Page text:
Although it is the timeless natural beauties of Argenteuil rather than the town’s modern offerings that give this scene its focal point, Monet shows these two complementary elements meeting in well-ordered and inviting harmonies. The grassy bank in the foreground forms a wedge that leads the viewer’s eye directly to the two boats, whose triangular sails in turn are echoed in undulating forms of the tree line behind them, creating a rhythmic alternation of light and dark. A third boat rests at anchor slightly to the right, its sail furled and its masts commingling with the branches of the bush. “Despite the impression of a captured moment, the painting is an artful construct,” Paul Tucker has written about a related scene. “Each element is painstakingly arranged and scrupulously rendered, underscoring Monet’s powers as an artist and the humanly imposed rationale of the place” (op. cit., 2000, p. 68).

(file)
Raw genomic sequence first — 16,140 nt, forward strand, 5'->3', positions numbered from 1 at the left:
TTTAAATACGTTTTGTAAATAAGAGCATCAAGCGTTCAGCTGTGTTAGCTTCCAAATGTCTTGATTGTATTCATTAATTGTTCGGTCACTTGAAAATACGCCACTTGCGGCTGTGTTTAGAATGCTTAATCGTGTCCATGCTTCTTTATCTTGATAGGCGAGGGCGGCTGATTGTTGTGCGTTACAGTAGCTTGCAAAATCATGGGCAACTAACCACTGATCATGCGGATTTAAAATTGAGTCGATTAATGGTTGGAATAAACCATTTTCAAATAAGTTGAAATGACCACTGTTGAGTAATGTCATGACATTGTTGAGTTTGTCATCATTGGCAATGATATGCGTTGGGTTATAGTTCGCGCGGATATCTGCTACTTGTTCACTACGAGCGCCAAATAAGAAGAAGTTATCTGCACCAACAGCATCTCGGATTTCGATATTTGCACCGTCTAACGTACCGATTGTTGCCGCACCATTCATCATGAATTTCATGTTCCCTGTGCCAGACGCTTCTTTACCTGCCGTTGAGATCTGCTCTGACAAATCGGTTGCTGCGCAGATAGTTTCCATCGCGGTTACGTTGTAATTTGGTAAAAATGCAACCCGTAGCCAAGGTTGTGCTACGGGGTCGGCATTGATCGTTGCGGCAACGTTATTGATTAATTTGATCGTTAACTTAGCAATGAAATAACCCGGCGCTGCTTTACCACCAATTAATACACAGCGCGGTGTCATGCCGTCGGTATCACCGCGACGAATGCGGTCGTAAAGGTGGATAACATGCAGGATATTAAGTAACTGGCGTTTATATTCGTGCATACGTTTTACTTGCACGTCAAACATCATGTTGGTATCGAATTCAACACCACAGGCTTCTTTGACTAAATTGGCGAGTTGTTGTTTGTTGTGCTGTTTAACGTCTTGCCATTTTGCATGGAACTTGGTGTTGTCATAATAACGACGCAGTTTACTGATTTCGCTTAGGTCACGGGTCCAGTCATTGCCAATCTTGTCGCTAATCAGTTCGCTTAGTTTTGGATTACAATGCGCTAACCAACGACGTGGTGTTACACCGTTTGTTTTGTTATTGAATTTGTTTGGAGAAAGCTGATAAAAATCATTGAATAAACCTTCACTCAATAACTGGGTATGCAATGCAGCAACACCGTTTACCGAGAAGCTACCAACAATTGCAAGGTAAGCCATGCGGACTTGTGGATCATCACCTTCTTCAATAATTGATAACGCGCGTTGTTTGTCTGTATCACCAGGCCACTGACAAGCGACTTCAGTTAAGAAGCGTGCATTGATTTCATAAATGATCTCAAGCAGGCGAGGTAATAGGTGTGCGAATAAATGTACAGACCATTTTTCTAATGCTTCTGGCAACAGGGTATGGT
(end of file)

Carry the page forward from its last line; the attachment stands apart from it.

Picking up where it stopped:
Monet continued to paint Argenteuil as a veritable suburban paradise throughout 1875, but soon after his attitude toward the petite ville underwent a change. A third iron works was set to open across the street from his house by that time, and plans were being made to bring a second railroad through town. Agrarian land was increasingly being converted for housing, and worst of all, pollution had begun to contaminate the Seine. The balance between the beauties of the environment and the bounties of progress–the source of Argenteuil’s appeal for Monet from the outset–had tipped too far to one side. In 1876, he spent most of his time painting inside the walls of his own garden, like Zola’s Lantier during his retreat to the country; the next year, he packed up and moved sixty kilometers downriver to rural Vétheuil. There, he could still be engaged with time and change, but the terms were now dictated entirely by nature, not by the progressive-minded powers of modernity.